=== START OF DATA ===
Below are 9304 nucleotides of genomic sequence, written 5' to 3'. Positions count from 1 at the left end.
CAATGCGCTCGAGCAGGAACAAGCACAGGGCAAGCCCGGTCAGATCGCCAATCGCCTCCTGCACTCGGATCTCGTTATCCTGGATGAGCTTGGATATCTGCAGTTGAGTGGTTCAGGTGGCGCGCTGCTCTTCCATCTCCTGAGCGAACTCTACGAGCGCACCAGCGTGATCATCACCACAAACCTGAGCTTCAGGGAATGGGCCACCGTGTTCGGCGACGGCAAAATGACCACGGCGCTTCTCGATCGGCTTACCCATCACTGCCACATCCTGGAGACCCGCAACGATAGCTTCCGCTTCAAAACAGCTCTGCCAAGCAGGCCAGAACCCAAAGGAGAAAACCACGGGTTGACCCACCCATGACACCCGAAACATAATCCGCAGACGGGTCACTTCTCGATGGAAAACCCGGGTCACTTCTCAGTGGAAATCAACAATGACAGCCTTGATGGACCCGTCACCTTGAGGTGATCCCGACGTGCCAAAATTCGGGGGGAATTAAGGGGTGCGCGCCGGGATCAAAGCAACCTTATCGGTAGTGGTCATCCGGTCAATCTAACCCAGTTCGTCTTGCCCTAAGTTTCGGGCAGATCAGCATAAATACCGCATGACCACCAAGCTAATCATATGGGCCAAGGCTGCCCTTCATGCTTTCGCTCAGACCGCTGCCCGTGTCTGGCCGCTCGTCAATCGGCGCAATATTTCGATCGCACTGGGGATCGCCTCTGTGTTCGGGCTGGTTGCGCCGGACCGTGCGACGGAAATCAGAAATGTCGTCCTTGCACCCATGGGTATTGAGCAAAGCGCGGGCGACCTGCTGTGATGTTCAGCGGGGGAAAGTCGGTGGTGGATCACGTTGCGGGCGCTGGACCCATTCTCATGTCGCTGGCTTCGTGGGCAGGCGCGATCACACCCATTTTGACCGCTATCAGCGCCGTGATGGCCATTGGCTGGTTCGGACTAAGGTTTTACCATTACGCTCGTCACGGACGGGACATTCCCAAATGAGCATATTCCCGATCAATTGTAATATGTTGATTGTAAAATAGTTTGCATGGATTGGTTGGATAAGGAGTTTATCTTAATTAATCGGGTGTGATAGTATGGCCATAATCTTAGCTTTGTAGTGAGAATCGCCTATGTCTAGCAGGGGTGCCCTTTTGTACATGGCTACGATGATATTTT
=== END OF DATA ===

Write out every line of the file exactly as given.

Below are 9304 nucleotides of genomic sequence, written 5' to 3'. Positions count from 1 at the left end.
CAATGCGCTCGAGCAGGAACAAGCACAGGGCAAGCCCGGTCAGATCGCCAATCGCCTCCTGCACTCGGATCTCGTTATCCTGGATGAGCTTGGATATCTGCAGTTGAGTGGTTCAGGTGGCGCGCTGCTCTTCCATCTCCTGAGCGAACTCTACGAGCGCACCAGCGTGATCATCACCACAAACCTGAGCTTCAGGGAATGGGCCACCGTGTTCGGCGACGGCAAAATGACCACGGCGCTTCTCGATCGGCTTACCCATCACTGCCACATCCTGGAGACCCGCAACGATAGCTTCCGCTTCAAAACAGCTCTGCCAAGCAGGCCAGAACCCAAAGGAGAAAACCACGGGTTGACCCACCCATGACACCCGAAACATAATCCGCAGACGGGTCACTTCTCGATGGAAAACCCGGGTCACTTCTCAGTGGAAATCAACAATGACAGCCTTGATGGACCCGTCACCTTGAGGTGATCCCGACGTGCCAAAATTCGGGGGGAATTAAGGGGTGCGCGCCGGGATCAAAGCAACCTTATCGGTAGTGGTCATCCGGTCAATCTAACCCAGTTCGTCTTGCCCTAAGTTTCGGGCAGATCAGCATAAATACCGCATGACCACCAAGCTAATCATATGGGCCAAGGCTGCCCTTCATGCTTTCGCTCAGACCGCTGCCCGTGTCTGGCCGCTCGTCAATCGGCGCAATATTTCGATCGCACTGGGGATCGCCTCTGTGTTCGGGCTGGTTGCGCCGGACCGTGCGACGGAAATCAGAAATGTCGTCCTTGCACCCATGGGTATTGAGCAAAGCGCGGGCGACCTGCTGTGATGTTCAGCGGGGGAAAGTCGGTGGTGGATCACGTTGCGGGCGCTGGACCCATTCTCATGTCGCTGGCTTCGTGGGCAGGCGCGATCACACCCATTTTGACCGCTATCAGCGCCGTGATGGCCATTGGCTGGTTCGGACTAAGGTTTTACCATTACGCTCGTCACGGACGGGACATTCCCAAATGAGCATATTCCCGATCAATTGTAATATGTTGATTGTAAAATAGTTTGCATGGATTGGTTGGATAAGGAGTTTATCTTAATTAATCGGGTGTGATAGTATGGCCATAATCTTAGCTTTGTAGTGAGAATCGCCTATGTCTAGCAGGGGTGCCCTTTTGTACATGGCTACGATGATATTTT